Last month, the U.S. Army opened eight new laboratories at the 30,000-square-foot (2,800 square meters) Tardec Ground Systems Power and Energy Laboratory complex. There, the military’s engineers can evaluate individual components and then assemble them into full vehicles to see how they work together, Reid said. The military will work with industry and academic experts to design tests, he said.
In one of those labs, a researcher demonstrates a sensor that can take body warmth and convert it to electricity. The idea is to use that technology to take all the heat from a vehicle’s exhaust system and turn it into energy to recharge batteries or run onboard computers.
Putting such a converter with the muffler would help recapture some of the 30 percent of energy that is typically wasted, researchers said.
“We’re trying to do anything we can to reduce the thermal loading on a vehicle,” because heat damages equipment and wastes precious fuel, said Reid.
More-efficient cooling means better durability for the 60,000-pound (27,000 kg) war machine, just as it does for a 5,000-pound Ford F-150 pickup. For the Army, getting more efficient means sending soldiers on fewer dangerous fuel convoys.
GM is already studying whether it may be able to work on hydrogen fuel cell tests at the facility, said Mary Beth Stanek, GM’s director of federal environmental and energy regulatory affairs, who has toured the facility.
“It’s a state-of-the-art facility,” she said. “And with the proximity, we should be able to leverage these assets for the whole auto industry.”
GM already works with the military on projects such as the fleet of fuel-cell-powered vehicles that the U.S. Department of Defense is testing in Hawaii, Stanek said.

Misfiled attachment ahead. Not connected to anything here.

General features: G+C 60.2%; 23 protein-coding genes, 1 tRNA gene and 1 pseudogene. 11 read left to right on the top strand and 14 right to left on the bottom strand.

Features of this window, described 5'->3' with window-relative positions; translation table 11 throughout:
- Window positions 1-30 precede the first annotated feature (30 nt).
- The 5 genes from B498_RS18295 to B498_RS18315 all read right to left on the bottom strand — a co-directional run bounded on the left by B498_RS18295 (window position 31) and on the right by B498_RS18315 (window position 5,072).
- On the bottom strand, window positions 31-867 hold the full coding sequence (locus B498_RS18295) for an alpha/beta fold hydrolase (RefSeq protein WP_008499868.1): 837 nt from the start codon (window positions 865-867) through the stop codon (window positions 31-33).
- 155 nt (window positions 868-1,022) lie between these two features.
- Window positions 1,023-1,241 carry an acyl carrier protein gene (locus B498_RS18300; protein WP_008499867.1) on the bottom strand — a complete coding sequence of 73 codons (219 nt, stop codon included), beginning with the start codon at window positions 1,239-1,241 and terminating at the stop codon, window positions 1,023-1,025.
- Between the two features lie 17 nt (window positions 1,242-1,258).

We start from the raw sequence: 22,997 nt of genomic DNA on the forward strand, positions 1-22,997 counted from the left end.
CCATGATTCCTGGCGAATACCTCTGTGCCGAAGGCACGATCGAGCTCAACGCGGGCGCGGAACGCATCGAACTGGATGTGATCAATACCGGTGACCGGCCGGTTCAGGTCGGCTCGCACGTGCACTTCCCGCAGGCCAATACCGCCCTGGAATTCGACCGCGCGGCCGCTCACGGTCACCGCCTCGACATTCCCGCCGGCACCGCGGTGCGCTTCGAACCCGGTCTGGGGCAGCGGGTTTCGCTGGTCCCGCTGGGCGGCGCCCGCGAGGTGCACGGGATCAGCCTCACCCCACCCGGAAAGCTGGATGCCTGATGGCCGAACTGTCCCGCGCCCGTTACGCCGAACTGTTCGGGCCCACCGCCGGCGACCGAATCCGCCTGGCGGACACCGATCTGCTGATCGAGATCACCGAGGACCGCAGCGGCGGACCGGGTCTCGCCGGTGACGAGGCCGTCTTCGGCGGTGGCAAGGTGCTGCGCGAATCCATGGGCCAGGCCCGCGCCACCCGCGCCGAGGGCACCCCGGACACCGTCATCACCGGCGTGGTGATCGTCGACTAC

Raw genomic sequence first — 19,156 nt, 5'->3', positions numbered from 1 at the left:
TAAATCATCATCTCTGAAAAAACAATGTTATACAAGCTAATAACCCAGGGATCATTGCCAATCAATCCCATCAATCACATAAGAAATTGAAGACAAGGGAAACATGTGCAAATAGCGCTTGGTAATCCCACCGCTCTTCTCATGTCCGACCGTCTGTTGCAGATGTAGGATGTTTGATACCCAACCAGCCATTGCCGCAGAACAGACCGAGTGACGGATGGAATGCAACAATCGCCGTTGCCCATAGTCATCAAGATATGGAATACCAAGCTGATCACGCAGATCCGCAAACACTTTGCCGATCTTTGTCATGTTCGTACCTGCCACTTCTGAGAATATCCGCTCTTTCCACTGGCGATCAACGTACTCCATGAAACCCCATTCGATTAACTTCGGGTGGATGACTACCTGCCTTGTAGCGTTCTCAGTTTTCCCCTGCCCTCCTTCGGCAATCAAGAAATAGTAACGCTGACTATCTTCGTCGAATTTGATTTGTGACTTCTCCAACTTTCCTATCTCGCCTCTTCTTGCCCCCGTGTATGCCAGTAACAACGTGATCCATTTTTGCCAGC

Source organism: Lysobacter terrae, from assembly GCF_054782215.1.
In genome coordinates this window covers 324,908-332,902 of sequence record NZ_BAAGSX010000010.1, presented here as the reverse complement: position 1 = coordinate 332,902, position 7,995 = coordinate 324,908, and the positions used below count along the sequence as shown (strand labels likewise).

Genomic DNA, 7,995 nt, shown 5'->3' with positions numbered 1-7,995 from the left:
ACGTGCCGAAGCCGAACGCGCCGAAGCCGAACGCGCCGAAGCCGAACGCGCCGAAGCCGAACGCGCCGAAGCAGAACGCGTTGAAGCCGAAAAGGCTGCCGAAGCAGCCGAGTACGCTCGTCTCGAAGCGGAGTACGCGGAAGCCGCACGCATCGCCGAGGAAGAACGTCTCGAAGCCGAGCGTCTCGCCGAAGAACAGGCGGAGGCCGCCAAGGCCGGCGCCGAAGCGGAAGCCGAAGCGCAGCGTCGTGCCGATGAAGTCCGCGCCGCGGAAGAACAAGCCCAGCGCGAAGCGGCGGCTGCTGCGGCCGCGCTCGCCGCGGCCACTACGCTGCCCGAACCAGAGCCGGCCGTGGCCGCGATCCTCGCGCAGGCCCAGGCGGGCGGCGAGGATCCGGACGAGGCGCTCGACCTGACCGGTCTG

The primary goal of all the research at the new Tardec labs is to find ways to make vehicles more efficient, less complex and more durable, so that military personnel have less need to repair them when they are in combat or far from support operations, Reid said.
The Tardec facility includes special testing sites to experiment on fuel cells, which use hydrogen or another fuel to create electricity, as well as electric-vehicle batteries such as the advanced lithium-ion technology being introduced in passenger cars such as the Chevrolet Volt, Reid said.
Another laboratory can test air filtration for engines under extreme conditions and extend a powertrain’s life, Reid said.
At the center of the other research operations is the Power and Energy Vehicle Environmental Lab, which can simulate full-speed operation of a vehicle with as many as 10 wheels from 60 degrees below zero to 160 degrees above -- or “from Yuma to Antarctica in a day,” Reid said.
“The military operates in very extreme environments, doing very difficult missions,” said Al Schumacher, assistant associate director of ground vehicle power and mobility at Tardec. “If we can makes these vehicles function in that environment, we should be able to implement them in commercial applications that are cheaper and very reliable.”
To contact the editor responsible for this story: Jamie Butters at email@example.com